Reservoir size to be ‘revised’
The size of the Castle Creek Reservoir is expected to be reduced after agreements the city reached with Mark and Karen Hedstrom in May of 2010 and with Simon Pinniger sometime after mid-2012. Both the Hedtroms and Pinniger own land at the upper edge of the potential reservoir.
However, the city did not cite the size of the potentially reduced Castle Creek Reservoir in its diligence application.
“It is expected that this commitment by Aspen will result in a reduction in the volume and surface area of the Castle Creek Reservoir, and Aspen has contracted for a preliminary investigation of the anticipated revised size and volume of the Castle Creek Reservoir,” the city’s application states.
David Hornbacher, the city’s director of utilities and environmental initiatives, said on Tuesday that the city contracted for that “preliminary investigation” on Oct. 18, 2016.
The applications also include a sentence that seems to overstate how the reservoirs are referenced in the 2015 Colorado Water Plan.
“The city also participated in the development of Colorado’s State Water Plan, which resulted in the Colorado River Basin Implementation Plan, which identified the continued due diligence for the preservation of the Castle Creek and Maroon Creek storage rights as important projects for securing safe drinking water,” the city stated.
However, the two reservoirs were not identified in the basin implementation plan as “important projects” and they were specifically rejected from being included among the top three priority projects in the Roaring Fork River basin by roundtable members.
Instead, they are referenced in a broader context of “identified projects” in a chart under the theme of “secure safe drinking water.”
Under “methods,” the chart says, “Investigate the development of storage reservoirs on both Maroon and Castle creeks if no better alternative is discovered.”
And under “identified projects,” it states “Continue due diligence for the preservation of the 1972 storage rights on Maroon and Castle creeks by giving true consideration to all other potential options.”
(The rights were originally filed for in 1965 and decreed in 1971, not 1972.)
In both applications the city submitted Monday, it also says “the significant cost of permitting, design and construction” for both reservoirs “dictates that other long range plans be implemented first.”
The city did not provide estimates of costs for the dams and reservoirs in its applications.
It did say, however, that the city has spent $600,000 on water attorney fees since 2010, primarily to defend its water rights, and that expenditure should be considered as part of a finding of reasonable diligence. Those expenditures are included in the city’s overall spending figure of “in excess of $6 million” that it has spent on its water supply system in the last six years.
Editor’s note: Aspen Journalism and the Aspen Daily News are collaborating on coverage of rivers and water. The Daily News published this story on Wednesday, Nov. 2, 2016.
ASPEN – The Aspen City Council unanimously voted Monday night to tell the state of Colorado this month that it “can and will” build a 155-foot-tall dam on Maroon Creek within view of the Maroon Bells and a 170-foot-tall dam on Castle Creek two miles below Ashcroft.
The council passed a resolution directing staff to file a diligence application in Division 5 water court in Glenwood Springs by Oct. 31 that seeks to maintain the conditional water rights from 1965 that are tied to the potential dams.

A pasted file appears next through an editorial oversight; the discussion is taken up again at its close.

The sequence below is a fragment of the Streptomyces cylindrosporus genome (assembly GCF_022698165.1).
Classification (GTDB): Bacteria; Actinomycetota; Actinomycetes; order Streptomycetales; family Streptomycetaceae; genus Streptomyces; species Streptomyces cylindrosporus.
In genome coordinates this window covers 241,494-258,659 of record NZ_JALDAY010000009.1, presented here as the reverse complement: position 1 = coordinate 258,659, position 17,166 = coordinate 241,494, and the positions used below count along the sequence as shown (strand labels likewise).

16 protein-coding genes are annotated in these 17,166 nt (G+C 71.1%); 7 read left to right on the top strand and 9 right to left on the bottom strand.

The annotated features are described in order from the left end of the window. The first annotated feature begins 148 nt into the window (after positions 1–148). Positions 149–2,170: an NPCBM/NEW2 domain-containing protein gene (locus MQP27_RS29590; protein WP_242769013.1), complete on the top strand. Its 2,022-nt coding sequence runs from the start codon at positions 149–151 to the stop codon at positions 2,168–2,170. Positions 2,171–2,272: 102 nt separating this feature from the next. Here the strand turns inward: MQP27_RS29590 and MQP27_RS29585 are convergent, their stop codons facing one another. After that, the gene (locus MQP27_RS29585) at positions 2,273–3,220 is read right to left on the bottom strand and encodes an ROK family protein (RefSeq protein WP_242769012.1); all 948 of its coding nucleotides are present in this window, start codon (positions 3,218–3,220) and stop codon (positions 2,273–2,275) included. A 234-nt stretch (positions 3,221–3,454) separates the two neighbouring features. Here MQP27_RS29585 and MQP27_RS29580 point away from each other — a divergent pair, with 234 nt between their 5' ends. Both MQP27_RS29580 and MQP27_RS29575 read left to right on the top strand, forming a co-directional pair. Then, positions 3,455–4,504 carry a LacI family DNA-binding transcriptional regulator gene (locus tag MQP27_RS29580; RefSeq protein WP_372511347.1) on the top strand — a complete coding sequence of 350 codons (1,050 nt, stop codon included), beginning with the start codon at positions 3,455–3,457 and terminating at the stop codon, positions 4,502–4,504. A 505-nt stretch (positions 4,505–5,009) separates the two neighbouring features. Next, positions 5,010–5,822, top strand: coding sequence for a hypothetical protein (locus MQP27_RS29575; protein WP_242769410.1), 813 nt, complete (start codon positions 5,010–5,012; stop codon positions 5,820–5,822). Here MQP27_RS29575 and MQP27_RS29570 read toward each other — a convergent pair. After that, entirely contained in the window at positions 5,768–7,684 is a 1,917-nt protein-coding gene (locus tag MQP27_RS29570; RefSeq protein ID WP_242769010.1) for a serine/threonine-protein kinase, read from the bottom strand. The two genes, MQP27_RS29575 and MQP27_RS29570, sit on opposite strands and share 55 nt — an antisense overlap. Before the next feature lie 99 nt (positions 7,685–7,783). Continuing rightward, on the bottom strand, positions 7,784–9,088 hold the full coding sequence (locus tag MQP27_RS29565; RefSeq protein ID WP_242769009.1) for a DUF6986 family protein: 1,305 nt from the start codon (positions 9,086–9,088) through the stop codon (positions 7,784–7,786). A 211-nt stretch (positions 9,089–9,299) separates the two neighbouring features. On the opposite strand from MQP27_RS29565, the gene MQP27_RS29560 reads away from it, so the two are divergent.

“File and pursue an application for finding of reasonable diligence in the development of the Castle and Maroon creek conditional water rights on or before Oct. 31, 2016,” the resolution states.
It also says that “the city is obligated and intends to provide a legal and reliable water supply and to that end can and will develop all necessary water rights, including but not limited to, Maroon Creek Reservoir and Castle Creek Reservoir.”
Despite the language in the resolution stating Aspen’s apparent intent to someday build the two dams, Aspen Mayor Steve Skadron stressed that Monday’s decision to file a diligence application in water court was about maintaining water rights, and was not the same as deciding to build the dams.
He said an article in Monday’s Aspen Daily News by Aspen Journalism made it sound “as if the bulldozers are at the roundabout ready for this vote to come and they are going to go up tomorrow.”
“The question is not to build or not to build dams,” Skadron said. “That’s a false premise. The issue is whether to keep water rights alive by the can-and-will due-diligence measures the state has imposed on us, as opposed to letting these water rights become available and appropriated by others. That’s the challenge.
“And so without knowing more about viable alternatives, it simply would not be prudent water management and planning on our part to give these water rights up,” he said.
However, Paul Noto, an experienced Aspen water attorney now representing the national advocacy group American Rivers, told the council Monday night that it was a misperception on their part to think that there was room in Colorado water law to tell the state that the city “can and will” build the dams if the city really just wants to keep its options open to perhaps do so in the future.
“I want to clarify again that in order to keep these rights you have to prove that you actually will build these dams within a reasonable period of time, and that’s typically looked at within a 50-year horizon,” he said. “So this notion that we are going to file to keep our options open doesn’t really jibe with the legal standard that we have to prove in a court of law that we will build these dams within 50 years.”
Noto also said that there was still an apparent misunderstanding of what might happen if the city were to abandon the water rights.